Boykin, seigfried & Reed
This is the trio that started it all. Chicago South Side legend David Boykin plays tenor and soprano saxophone, bass innovator Karl E. H. Seigfried plays bass, and the inimitable Mike Reed plays drums. For several years, the trio hosted the Avant-Garde Jazz Jam Session, the first and only ongoing session in Chicago to feature completely improvised music. Their 2004 US Tour generated rave reviews, and the notoriety of the trio helped to jumpstart the individual careers of the three performers.
This album was recorded in one continuous take, with no overdubs or edits. David insisted that the tracks be presented in the order recorded, with no titles other than the lengths of the individual performances. The result is a true and honest representation of improvised music from Chicago in the 21st century.
NOTE: Due to the popularity of and demand for this release, we are currently out of stock.
Praise for Boykin, Seigfried & Reed:
What makes their music so strong – aside from their obvious gifts as individual players – is a tight trio empathy that exults in the sounds of their respective instruments. Seigfried's dry, woody tone, combined with his vast harmonic reach, reminds me of Sirone. There's a group mind focus at work here that's not unlike that found on the first couple of Revolutionary Ensemble records. This one's well worth seeking out.
Signal to Noise
Music that is communally, racially, and cosmically conscious. Self-released by Boykin, propulsive bassist Karl Seigfried, and swinging, coloristic drummer Mike Reed, it charts a course from abstraction to purposeful flight.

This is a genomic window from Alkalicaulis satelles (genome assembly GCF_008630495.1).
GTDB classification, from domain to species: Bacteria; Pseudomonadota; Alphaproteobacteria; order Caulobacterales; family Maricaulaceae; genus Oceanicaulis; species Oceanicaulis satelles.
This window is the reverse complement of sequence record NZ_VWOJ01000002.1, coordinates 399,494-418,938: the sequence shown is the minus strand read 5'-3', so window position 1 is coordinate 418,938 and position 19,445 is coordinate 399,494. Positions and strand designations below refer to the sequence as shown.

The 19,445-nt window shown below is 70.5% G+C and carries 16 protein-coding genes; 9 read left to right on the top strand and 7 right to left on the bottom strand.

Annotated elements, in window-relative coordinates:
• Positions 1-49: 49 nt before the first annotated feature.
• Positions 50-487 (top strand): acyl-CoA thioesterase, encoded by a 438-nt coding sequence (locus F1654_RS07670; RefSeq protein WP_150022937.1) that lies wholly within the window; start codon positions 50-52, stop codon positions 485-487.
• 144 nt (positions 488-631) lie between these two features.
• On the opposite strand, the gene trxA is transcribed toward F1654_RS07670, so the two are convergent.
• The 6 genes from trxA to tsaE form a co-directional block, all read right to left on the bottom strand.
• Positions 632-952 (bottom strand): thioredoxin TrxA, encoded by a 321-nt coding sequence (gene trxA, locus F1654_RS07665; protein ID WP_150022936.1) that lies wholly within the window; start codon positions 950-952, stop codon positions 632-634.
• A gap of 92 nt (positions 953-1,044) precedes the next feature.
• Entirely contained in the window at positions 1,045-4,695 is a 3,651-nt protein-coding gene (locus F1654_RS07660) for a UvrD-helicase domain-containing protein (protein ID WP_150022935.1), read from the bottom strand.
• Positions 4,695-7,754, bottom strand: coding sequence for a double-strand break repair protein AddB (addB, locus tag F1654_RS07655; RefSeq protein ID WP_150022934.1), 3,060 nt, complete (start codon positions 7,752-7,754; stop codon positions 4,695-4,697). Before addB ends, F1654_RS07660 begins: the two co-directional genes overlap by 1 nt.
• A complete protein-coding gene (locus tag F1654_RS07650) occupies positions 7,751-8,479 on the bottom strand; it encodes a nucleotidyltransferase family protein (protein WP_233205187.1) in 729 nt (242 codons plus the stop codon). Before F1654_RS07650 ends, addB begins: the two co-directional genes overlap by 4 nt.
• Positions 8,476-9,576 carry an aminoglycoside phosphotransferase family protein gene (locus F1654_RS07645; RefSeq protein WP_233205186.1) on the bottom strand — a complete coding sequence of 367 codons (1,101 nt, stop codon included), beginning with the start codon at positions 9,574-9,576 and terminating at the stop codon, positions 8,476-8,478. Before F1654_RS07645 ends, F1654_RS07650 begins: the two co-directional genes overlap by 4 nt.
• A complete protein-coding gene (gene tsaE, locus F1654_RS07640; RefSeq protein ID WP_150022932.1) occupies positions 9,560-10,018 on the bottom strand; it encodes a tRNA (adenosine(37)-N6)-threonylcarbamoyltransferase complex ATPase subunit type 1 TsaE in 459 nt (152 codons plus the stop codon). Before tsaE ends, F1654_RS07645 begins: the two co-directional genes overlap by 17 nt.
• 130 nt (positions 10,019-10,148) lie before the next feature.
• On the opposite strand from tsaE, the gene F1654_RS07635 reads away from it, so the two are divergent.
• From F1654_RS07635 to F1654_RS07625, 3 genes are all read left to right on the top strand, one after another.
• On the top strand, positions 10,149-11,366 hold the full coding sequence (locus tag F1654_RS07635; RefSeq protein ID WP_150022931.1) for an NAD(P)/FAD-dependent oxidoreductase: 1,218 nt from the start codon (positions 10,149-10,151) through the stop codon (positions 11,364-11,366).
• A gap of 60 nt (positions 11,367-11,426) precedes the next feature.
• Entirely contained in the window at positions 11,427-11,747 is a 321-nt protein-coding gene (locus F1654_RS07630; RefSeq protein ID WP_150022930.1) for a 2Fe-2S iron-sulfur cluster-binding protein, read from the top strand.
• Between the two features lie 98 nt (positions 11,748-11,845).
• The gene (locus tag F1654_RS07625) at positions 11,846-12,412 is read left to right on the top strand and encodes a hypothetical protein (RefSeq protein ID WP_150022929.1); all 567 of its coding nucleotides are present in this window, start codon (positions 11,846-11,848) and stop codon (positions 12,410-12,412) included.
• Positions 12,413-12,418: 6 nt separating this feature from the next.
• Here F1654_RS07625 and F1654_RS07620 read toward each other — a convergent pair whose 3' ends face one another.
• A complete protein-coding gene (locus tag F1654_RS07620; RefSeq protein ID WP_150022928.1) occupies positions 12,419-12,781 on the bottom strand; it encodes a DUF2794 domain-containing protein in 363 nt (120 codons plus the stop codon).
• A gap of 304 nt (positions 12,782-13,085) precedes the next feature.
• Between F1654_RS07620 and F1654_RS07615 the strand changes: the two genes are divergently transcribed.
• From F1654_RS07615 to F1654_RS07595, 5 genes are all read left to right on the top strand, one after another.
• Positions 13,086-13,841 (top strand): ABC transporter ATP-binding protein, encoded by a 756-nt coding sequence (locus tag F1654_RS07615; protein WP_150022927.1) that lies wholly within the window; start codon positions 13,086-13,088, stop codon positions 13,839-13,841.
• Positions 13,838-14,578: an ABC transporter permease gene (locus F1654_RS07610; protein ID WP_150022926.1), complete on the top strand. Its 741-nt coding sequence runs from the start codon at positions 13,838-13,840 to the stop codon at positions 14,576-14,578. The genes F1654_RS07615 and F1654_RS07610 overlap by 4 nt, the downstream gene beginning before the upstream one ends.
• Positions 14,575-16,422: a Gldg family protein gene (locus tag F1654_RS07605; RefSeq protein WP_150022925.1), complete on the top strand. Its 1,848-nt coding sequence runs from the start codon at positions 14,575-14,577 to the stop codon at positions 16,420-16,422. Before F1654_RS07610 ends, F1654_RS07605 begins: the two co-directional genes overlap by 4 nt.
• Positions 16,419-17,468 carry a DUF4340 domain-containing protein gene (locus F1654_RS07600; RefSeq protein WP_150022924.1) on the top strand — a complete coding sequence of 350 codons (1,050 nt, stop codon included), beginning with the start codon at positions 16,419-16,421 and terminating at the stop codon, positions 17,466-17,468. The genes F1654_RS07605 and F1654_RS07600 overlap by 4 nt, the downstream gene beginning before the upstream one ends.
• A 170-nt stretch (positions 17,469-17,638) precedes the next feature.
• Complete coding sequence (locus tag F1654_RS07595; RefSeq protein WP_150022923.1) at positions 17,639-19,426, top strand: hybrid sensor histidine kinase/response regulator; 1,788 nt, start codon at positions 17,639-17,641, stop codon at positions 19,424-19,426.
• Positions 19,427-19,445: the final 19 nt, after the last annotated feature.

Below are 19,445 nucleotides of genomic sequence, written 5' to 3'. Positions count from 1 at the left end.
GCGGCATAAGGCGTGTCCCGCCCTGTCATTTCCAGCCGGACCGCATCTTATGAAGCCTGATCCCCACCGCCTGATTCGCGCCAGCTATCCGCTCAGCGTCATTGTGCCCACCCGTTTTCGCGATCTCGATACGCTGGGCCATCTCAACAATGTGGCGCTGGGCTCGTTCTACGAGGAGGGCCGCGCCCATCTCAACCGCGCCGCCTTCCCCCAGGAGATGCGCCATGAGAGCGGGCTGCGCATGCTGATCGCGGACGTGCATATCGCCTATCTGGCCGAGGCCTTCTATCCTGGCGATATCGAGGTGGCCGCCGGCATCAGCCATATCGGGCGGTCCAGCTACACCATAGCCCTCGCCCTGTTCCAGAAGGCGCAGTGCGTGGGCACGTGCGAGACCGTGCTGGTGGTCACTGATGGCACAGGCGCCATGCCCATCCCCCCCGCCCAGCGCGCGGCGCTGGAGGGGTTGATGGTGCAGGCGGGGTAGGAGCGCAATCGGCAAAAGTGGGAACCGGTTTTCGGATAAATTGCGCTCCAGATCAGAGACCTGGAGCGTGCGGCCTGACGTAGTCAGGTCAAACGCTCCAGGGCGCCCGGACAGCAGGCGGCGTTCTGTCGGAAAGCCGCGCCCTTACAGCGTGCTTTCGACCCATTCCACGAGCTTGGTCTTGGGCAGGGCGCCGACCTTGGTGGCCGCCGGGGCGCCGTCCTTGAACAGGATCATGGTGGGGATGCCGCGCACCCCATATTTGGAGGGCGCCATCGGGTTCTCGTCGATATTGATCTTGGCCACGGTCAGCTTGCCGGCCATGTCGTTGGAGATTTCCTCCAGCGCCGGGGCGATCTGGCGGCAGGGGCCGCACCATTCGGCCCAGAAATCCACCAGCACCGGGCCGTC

All About Jazz
Even in a city known for its vibrant free jazz scene, Chicago's Boykin, Seigfried & Reed have established a strong presence. Individually, their resumes boast tenures with a who's who of AACM all-stars. Their well-oiled empathy takes them through unexpected changes on seven improvised performances. Chewy multiphonics and buzzy highs flit around Seigfried's muscular bass to open "7:40." He then takes an extended bass meditation, thoughtfully generating variations.
After Hours (Japan)
This sound is the true definition of the Chicago avant-garde. Their music sometimes floats calmly like a river and sometimes swings with great violence.
The group's sound resembles nothing so much as the terrific trios that Sam Rivers led in the 60s and 70s. They can blow free with the best groups, explore sound and texture in a manner inspired by Roscoe Mitchell, and can move into a hard swing that is unrivaled. Karl Seigfried (pronounced sEYEg-frEEd) is a rock solid bassist with a big tone and lovely melodic ideas.
Though there is danger in a sax trio of the horn player dominating the proceedings with bass and drum accompaniment, this does not happen with BSR. They are a true collective. Each member moves to the foreground and recedes with ease. The sum makes up more than the considerable talents of each of its parts.
Boykin, Seigfried & Reed are worth catching live if you can. They are a very exciting group, one of the best Chicago has to offer.
There's no question that this is a group rather than horn with accompaniment. Seigfried's worth hearing more of; he uses a similar vocabulary to Grimes/Sirone.